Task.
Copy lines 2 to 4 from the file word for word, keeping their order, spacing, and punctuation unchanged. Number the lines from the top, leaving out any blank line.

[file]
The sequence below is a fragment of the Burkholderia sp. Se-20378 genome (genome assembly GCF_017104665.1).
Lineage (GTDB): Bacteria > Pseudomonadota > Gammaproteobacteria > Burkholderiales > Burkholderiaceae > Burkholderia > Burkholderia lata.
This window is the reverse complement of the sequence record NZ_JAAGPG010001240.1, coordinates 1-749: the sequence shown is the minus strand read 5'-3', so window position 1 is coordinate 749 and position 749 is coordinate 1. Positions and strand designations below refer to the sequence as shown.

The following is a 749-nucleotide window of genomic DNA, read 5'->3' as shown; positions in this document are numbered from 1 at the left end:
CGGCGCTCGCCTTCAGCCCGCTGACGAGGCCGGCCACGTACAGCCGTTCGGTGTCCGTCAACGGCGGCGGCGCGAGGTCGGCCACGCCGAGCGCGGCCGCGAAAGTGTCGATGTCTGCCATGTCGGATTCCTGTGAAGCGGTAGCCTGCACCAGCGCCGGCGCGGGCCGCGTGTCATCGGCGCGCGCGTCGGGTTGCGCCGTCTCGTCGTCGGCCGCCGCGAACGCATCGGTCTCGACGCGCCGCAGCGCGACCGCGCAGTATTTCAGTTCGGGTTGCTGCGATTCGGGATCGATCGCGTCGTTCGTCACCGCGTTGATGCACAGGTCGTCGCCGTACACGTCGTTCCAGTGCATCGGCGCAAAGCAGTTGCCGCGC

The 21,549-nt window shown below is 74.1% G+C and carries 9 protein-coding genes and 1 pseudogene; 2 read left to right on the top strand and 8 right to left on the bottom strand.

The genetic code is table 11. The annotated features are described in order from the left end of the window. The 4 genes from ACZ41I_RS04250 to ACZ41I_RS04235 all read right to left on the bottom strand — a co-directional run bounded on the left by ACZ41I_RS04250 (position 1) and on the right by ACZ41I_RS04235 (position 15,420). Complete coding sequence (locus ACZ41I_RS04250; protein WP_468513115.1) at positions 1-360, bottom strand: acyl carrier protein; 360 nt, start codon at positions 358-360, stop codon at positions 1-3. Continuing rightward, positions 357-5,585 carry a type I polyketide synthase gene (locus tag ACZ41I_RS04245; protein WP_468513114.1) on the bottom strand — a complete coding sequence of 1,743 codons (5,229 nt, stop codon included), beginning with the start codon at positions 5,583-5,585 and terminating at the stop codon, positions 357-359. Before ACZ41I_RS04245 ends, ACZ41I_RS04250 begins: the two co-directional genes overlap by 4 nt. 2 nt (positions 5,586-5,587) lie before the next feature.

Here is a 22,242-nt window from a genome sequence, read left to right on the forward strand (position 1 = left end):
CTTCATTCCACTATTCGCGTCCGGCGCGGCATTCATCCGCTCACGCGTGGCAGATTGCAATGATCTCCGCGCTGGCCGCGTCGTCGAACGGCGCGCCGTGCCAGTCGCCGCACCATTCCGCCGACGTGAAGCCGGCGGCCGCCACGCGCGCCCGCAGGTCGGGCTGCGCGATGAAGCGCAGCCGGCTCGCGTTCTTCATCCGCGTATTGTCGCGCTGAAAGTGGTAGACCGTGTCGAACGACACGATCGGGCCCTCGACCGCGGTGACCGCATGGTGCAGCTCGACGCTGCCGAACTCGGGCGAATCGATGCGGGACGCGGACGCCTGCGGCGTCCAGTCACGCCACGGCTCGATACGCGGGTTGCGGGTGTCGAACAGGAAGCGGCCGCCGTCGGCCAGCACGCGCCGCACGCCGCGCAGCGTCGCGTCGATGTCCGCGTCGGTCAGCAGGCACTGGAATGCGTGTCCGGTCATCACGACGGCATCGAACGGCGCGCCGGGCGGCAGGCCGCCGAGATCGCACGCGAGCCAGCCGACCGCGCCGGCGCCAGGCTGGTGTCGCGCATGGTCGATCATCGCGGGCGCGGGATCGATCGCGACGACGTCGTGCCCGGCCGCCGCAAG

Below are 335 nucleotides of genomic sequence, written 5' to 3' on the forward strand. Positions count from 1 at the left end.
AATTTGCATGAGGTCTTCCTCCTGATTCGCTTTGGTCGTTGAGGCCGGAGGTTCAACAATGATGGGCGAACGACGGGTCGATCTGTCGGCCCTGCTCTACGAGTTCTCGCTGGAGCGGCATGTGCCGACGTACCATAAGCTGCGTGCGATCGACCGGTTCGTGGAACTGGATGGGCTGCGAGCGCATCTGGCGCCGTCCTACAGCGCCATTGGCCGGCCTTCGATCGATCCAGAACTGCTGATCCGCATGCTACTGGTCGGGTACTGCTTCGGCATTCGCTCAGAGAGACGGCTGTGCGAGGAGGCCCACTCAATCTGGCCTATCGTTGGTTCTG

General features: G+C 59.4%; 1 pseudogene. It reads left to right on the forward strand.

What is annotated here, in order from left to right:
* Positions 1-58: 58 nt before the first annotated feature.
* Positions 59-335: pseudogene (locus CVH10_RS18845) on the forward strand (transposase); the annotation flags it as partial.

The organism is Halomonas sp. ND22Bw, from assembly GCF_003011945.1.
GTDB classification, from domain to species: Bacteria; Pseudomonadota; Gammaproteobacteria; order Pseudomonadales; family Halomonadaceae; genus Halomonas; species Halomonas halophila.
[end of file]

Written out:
Lineage (GTDB): Bacteria > Pseudomonadota > Gammaproteobacteria > Burkholderiales > Burkholderiaceae > Burkholderia > Burkholderia lata.
This window is the reverse complement of the sequence record NZ_JAAGPG010001240.1, coordinates 1-749: the sequence shown is the minus strand read 5'-3', so window position 1 is coordinate 749 and position 749 is coordinate 1. Positions and strand designations below refer to the sequence as shown.

The following is a 749-nucleotide window of genomic DNA, read 5'->3' as shown; positions in this document are numbered from 1 at the left end: